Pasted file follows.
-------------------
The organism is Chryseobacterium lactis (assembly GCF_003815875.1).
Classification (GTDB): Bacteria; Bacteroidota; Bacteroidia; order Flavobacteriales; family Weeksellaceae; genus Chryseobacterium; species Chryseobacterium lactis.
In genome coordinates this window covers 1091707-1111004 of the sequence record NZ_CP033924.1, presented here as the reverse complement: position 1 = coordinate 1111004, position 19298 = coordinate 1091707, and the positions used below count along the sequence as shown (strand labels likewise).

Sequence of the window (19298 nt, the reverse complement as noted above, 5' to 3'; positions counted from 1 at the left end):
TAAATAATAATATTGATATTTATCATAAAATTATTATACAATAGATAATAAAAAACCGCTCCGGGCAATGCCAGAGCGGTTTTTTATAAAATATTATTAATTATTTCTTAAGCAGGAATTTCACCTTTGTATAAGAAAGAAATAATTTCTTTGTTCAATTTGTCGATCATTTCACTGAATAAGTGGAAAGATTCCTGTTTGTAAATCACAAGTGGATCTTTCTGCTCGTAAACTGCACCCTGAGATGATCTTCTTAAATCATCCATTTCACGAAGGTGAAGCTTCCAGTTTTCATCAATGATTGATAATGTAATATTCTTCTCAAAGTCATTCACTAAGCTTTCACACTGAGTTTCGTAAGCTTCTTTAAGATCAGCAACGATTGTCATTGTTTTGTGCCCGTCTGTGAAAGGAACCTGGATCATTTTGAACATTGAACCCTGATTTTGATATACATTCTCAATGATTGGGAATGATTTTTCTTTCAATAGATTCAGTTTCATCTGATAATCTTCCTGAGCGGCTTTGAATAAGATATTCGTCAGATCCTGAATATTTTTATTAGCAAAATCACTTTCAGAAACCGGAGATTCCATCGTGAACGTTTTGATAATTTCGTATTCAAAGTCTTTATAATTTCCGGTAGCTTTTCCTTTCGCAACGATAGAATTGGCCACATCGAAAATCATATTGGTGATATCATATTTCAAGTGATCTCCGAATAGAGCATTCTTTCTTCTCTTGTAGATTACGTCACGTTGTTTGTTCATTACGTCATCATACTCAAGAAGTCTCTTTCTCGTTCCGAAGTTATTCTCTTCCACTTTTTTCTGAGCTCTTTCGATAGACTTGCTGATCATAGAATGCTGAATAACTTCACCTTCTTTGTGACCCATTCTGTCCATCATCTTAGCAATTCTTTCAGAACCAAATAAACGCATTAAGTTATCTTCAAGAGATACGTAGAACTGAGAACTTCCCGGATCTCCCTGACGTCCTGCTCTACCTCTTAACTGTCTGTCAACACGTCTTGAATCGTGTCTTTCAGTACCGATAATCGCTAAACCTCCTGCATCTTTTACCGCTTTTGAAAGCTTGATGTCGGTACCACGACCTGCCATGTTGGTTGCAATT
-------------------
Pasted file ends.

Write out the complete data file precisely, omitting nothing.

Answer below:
The organism is Chryseobacterium lactis (assembly GCF_003815875.1).
Classification (GTDB): Bacteria; Bacteroidota; Bacteroidia; order Flavobacteriales; family Weeksellaceae; genus Chryseobacterium; species Chryseobacterium lactis.
In genome coordinates this window covers 1091707-1111004 of the sequence record NZ_CP033924.1, presented here as the reverse complement: position 1 = coordinate 1111004, position 19298 = coordinate 1091707, and the positions used below count along the sequence as shown (strand labels likewise).

Sequence of the window (19298 nt, the reverse complement as noted above, 5' to 3'; positions counted from 1 at the left end):
TAAATAATAATATTGATATTTATCATAAAATTATTATACAATAGATAATAAAAAACCGCTCCGGGCAATGCCAGAGCGGTTTTTTATAAAATATTATTAATTATTTCTTAAGCAGGAATTTCACCTTTGTATAAGAAAGAAATAATTTCTTTGTTCAATTTGTCGATCATTTCACTGAATAAGTGGAAAGATTCCTGTTTGTAAATCACAAGTGGATCTTTCTGCTCGTAAACTGCACCCTGAGATGATCTTCTTAAATCATCCATTTCACGAAGGTGAAGCTTCCAGTTTTCATCAATGATTGATAATGTAATATTCTTCTCAAAGTCATTCACTAAGCTTTCACACTGAGTTTCGTAAGCTTCTTTAAGATCAGCAACGATTGTCATTGTTTTGTGCCCGTCTGTGAAAGGAACCTGGATCATTTTGAACATTGAACCCTGATTTTGATATACATTCTCAATGATTGGGAATGATTTTTCTTTCAATAGATTCAGTTTCATCTGATAATCTTCCTGAGCGGCTTTGAATAAGATATTCGTCAGATCCTGAATATTTTTATTAGCAAAATCACTTTCAGAAACCGGAGATTCCATCGTGAACGTTTTGATAATTTCGTATTCAAAGTCTTTATAATTTCCGGTAGCTTTTCCTTTCGCAACGATAGAATTGGCCACATCGAAAATCATATTGGTGATATCATATTTCAAGTGATCTCCGAATAGAGCATTCTTTCTTCTCTTGTAGATTACGTCACGTTGTTTGTTCATTACGTCATCATACTCAAGAAGTCTCTTTCTCGTTCCGAAGTTATTCTCTTCCACTTTTTTCTGAGCTCTTTCGATAGACTTGCTGATCATAGAATGCTGAATAACTTCACCTTCTTTGTGACCCATTCTGTCCATCATCTTAGCAATTCTTTCAGAACCAAATAAACGCATTAAGTTATCTTCAAGAGATACGTAGAACTGAGAACTTCCCGGATCTCCCTGACGTCCTGCTCTACCTCTTAACTGTCTGTCAACACGTCTTGAATCGTGTCTTTCAGTACCGATAATCGCTAAACCTCCTGCATCTTTTACCGCTTTTGAAAGCTTGATGTCGGTACCACGACCTGCCATGTTGGTTGCAATT